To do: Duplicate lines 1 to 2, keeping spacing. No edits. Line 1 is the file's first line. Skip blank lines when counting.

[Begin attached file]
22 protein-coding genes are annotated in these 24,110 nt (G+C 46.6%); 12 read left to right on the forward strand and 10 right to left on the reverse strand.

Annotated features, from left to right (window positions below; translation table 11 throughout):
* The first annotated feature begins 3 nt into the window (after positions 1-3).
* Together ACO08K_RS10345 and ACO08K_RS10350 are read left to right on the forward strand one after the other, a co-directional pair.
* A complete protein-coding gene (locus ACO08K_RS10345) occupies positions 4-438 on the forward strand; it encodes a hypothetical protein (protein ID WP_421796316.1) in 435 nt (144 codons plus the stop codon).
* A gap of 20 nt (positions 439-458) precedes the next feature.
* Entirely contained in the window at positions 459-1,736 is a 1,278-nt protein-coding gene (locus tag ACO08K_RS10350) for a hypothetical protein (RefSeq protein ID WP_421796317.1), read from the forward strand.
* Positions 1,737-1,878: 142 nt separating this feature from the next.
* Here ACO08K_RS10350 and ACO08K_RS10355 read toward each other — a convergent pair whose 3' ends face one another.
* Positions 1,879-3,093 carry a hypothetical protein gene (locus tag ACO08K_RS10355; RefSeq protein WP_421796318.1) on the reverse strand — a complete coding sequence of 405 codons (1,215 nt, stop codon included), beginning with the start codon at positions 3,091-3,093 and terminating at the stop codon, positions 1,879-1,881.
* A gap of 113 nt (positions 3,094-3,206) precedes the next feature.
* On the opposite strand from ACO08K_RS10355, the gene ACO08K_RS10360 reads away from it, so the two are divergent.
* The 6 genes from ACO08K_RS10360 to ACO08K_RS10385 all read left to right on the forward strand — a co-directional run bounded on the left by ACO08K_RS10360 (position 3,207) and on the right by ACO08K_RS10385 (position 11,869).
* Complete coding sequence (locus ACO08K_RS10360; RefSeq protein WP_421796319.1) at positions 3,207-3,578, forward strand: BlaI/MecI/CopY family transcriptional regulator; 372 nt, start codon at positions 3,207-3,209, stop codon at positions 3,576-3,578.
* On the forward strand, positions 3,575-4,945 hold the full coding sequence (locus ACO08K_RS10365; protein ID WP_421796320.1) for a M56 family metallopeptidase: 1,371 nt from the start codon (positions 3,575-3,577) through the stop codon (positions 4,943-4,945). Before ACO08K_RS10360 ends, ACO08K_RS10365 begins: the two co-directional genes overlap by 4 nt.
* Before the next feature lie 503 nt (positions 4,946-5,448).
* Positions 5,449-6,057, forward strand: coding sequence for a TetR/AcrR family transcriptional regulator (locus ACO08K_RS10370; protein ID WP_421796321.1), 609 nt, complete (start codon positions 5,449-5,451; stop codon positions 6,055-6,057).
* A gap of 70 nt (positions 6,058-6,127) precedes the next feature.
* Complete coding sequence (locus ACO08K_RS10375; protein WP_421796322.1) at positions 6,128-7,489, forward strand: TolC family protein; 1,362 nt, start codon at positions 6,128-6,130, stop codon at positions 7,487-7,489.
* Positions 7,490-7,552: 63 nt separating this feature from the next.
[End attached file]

22 protein-coding genes are annotated in these 24,110 nt (G+C 46.6%); 12 read left to right on the forward strand and 10 right to left on the reverse strand.

Annotated features, from left to right (window positions below; translation table 11 throughout):